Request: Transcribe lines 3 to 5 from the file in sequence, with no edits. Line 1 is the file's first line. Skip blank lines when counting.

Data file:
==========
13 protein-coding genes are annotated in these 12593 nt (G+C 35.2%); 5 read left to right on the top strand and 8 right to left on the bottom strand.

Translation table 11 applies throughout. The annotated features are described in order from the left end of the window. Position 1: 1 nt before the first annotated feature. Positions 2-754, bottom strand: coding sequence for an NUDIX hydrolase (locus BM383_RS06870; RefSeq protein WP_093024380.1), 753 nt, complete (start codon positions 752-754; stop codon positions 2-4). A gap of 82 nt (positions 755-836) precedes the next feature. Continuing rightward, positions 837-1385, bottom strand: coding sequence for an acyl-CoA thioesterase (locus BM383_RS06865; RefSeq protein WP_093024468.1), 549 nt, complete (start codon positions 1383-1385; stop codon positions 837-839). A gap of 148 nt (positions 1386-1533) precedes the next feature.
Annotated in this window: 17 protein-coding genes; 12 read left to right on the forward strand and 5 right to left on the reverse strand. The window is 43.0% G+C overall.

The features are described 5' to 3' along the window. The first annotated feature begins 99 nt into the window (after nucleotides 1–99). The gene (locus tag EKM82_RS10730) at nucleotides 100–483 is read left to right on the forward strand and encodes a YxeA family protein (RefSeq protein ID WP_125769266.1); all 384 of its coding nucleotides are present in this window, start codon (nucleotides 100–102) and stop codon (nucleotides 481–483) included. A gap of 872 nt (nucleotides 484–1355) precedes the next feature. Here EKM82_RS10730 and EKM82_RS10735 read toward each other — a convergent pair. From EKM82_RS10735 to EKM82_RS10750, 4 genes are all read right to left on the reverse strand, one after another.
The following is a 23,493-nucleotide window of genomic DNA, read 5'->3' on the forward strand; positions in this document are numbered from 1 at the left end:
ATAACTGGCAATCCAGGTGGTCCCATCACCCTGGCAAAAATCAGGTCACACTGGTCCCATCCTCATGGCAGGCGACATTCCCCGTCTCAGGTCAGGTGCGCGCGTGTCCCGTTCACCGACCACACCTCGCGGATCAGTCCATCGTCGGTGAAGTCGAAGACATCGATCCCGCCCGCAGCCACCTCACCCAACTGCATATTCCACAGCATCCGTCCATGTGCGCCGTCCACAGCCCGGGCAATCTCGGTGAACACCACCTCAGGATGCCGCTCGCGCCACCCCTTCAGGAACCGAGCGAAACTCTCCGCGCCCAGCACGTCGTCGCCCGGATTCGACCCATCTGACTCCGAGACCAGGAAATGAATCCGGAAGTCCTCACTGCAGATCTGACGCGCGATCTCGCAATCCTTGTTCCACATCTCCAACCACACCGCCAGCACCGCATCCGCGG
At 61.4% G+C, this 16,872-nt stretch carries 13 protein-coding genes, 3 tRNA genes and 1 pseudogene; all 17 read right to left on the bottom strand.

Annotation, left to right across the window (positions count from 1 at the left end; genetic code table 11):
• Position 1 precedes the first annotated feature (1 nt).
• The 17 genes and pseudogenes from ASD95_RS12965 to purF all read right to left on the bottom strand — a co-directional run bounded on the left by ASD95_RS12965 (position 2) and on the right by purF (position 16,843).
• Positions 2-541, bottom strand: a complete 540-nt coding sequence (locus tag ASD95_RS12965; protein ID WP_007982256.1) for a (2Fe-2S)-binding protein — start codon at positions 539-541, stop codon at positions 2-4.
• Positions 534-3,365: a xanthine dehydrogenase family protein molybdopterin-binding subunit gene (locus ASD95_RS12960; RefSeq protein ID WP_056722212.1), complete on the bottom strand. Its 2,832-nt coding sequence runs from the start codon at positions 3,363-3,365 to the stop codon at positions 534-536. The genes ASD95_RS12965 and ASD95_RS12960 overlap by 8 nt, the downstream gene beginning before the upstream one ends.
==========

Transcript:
Annotated in this window: 17 protein-coding genes; 12 read left to right on the forward strand and 5 right to left on the reverse strand. The window is 43.0% G+C overall.

The features are described 5' to 3' along the window. The first annotated feature begins 99 nt into the window (after nucleotides 1–99). The gene (locus tag EKM82_RS10730) at nucleotides 100–483 is read left to right on the forward strand and encodes a YxeA family protein (RefSeq protein ID WP_125769266.1); all 384 of its coding nucleotides are present in this window, start codon (nucleotides 100–102) and stop codon (nucleotides 481–483) included. A gap of 872 nt (nucleotides 484–1355) precedes the next feature. Here EKM82_RS10730 and EKM82_RS10735 read toward each other — a convergent pair. From EKM82_RS10735 to EKM82_RS10750, 4 genes are all read right to left on the reverse strand, one after another.
The following is a 23,493-nucleotide window of genomic DNA, read 5'->3' on the forward strand; positions in this document are numbered from 1 at the left end: